Aus Informatikersicht quasi ein nicht-deterministischer Zustandsautomat, bei dem man verschiedenste Inputs ‚reingibt (neue Windel, im Arm halten, Stillen, vor der SpĂŒlmaschine oder Dunstabzugshaube hin- und herlaufen) und hofft, dass man zwischendurch mal eine kleine Schreipause bekommt.

Die hzB fand dann auf jeden Fall dieses Video von Takemoto Piano.

Takemoto ist ein GebrauchtpianohĂ€ndler (An- und Verkauf). Naja, und die haben dann halt diesen Jingle produziert, in dem freundlich gebeten wird doch dort anzurufen, um sein gebrauchtes Klavier zu verkaufen. Und irgendeine verzweifelter Mutter oder ein verzweifelter Vater hat dann herausgefunden, dass dieser Jingle die Kleinen aus irgendeinem Grund beruhigt. Und ein einstĂŒndiges Youtubevideo daraus zusammengeschnitten. Warum sollte das funktionieren? Vielleicht, weil viel schwarz- weiß darin vorkommt, was die schon wahrnehmen können? Vielleicht weil der Jingle so eingĂ€ngig ist? Vielleicht weil völlig sinnfrei vier Frauen in hautengen KostĂŒmen mit ihren BrĂŒsten wackeln?

FĂŒhle ich mich schuldig, weil ich mein Kind schon in Alter von vier Wochen mit Youtube-Videos beruhige?

Etwas. Aber das Erstaunliche ist: ES FUNKTIONIERT WIRKLICH.

Die einzige Frage dabei ist allerdings, was meine Nerven mehr angreift: Eine Stunde Geschrei aus voller Lunge, oder eine Stunde dieser bescheuerte Jingle…

My first Triathlon

September 26, 2016

So we expect our family to increase by one within the next five weeks.

And then your life is over I was been told by friends and family who already went through that process. Time to do those things I always wanted to do and still have time for. Like a triathlon.

Well at least the sprint version, i.e. the triathlon for those folks who are actually not able to and probably never will be physically able to do a full triathlon (aka me). Meaning 500 meters of swimming, 16 kilometers cycling, and 6 kilometers running. For those of you who are not familiar with the rules, that’s on the same day.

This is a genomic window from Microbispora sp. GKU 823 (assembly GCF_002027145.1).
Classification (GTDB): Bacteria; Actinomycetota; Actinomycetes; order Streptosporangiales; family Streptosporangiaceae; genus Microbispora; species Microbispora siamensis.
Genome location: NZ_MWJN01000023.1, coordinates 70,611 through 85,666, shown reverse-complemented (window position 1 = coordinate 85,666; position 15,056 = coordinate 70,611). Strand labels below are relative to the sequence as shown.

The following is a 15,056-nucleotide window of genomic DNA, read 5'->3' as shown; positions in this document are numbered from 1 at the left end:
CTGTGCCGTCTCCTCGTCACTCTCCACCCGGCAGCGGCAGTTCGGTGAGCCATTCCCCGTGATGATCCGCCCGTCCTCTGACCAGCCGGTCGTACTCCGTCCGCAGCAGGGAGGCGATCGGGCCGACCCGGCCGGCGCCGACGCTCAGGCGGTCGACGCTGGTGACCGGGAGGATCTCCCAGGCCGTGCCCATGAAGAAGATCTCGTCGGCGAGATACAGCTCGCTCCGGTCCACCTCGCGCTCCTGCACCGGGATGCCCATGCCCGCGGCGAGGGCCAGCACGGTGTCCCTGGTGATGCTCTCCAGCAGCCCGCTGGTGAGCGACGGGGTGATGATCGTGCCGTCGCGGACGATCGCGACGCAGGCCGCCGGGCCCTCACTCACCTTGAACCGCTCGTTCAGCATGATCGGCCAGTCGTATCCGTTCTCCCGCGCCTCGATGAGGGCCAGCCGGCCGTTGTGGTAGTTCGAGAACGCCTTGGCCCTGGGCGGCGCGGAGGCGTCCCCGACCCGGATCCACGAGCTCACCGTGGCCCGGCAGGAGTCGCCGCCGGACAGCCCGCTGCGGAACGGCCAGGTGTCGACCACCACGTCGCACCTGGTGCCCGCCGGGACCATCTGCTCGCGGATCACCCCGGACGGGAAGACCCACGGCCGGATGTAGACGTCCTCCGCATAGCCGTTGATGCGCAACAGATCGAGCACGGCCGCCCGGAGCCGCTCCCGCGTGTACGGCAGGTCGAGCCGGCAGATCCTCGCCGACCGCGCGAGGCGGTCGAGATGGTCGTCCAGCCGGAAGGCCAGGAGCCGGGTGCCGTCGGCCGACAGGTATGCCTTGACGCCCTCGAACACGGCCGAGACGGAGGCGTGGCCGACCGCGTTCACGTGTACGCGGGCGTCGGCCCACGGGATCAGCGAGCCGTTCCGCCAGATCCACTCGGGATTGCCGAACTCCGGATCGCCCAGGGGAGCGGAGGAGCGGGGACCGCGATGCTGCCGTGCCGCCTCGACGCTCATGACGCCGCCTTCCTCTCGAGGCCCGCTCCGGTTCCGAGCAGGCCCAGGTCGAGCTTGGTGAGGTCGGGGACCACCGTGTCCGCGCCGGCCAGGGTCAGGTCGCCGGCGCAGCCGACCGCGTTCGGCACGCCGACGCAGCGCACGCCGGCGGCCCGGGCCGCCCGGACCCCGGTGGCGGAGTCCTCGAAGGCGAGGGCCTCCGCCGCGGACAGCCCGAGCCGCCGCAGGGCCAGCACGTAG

And I even prepared for the whole thing. Thoroughly! With all my effort!

Like I bought some new goggles for swimming.


In all seriousness though I actually went mostly running after work approximately 3 times per week for 6 km run, and went swimming once to twice a week (approximately 30 mins). Just before the triathlon I measured my time on 6 km wich was 28:56, quite ok. Or so I thought….

I chose a triathlon at my home town, mostly because swimming was within a pool. And swimming was the part I feared most, since I have zero experience swimming competitively. Also my technique sucks, especially for crawl style (breast stroke is better).

On the other hand this was a cross-triathlon. Meaning cycling was through the woods. Originally I intended to cycle on my stylish dutch-bike I use to commute to work (after all, I subscribed for this for the fun and to finish it, not to win anything). But the organizers didn’t allow participation without a mountain-bike.


I didn’t want to invest a lot for this one-time thing, and I figured that my sister still had my old mountain-bike I used as a teenager. Mint-condition she assured me, I use it for cycling tours once in a while, and of course you can have it for the weekend.

Now, I really like my sister, but my alarm bells should’ve gone off as she assessed a technical thing as mint-condition. For example in 2012 she once considered a Thinkpad T40 with a 30 GB hdd and 512 MB of RAM running Windows XP and loaded with bloat-ware in mint-condition, and when the Windows XP support ended and Microsoft Security Essentials refused to work, a friend of her husband recommended Kaspersky Internet Security as a replacement. I was asked to fix this mint-condition notebook since there was some issue with their WLAN… I mean the thing took like 10 minutes to boot up alone…

So it was no surprise that three days before the triathlon I got this message: